We describe the characteristics of in vitro histamine release from human basophils passively sensitized with serum from a penicillin-allergic individual. The histamine release is induced by a synthetic bivalent hapten, bis benzylpenicilloyl 1,6 diaminohexane (BPO)2. We present data on the effect of a monovalent hapten, benzylpenicilloyl formyl-l-lysine (BPO)1, on the histamine release. We also examine how histamine release depends on the concentration of serum used for passive sensitization, the source of cells used for passive sensitization, and the time allowed for histamine release.
We interpret these experiments in terms of a theory of equilibrium binding of bivalent haptens to cell surface antibody that is presented in the previous paper. The results are consistent with the idea that the amount of histamine release is controlled by the number of cross-linked IgE molecules on the cell surface. In particular, the histamine dose-response curve rises because cross-links rise, has a maximum because the cross-links are a maximum, and falls because the cross-links fall.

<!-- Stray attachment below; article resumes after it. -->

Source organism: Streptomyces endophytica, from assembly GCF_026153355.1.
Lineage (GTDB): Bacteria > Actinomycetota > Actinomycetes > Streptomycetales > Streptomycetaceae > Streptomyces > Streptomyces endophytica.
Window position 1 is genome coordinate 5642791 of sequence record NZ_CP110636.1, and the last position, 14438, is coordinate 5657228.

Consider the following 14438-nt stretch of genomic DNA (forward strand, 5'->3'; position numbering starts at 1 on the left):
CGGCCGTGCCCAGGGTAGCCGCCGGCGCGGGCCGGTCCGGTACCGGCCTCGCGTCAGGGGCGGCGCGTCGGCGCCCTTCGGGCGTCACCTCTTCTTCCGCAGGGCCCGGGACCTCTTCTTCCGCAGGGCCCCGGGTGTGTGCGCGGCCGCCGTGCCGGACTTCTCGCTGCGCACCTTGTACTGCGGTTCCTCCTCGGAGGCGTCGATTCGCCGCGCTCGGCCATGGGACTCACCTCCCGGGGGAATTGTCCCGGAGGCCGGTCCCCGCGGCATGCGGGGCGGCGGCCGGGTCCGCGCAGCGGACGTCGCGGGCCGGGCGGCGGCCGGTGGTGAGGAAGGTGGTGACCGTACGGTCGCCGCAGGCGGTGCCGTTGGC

This work was performed in part under the auspices of the United States Department of Energy.
This work was supported by Grant AI07290 from the National Institute of Allergy and Infectious Diseases, The National Institutes of Health. Publication No. 309 of the O'Neill Research Laboratories at the Good Samaritan Hospital.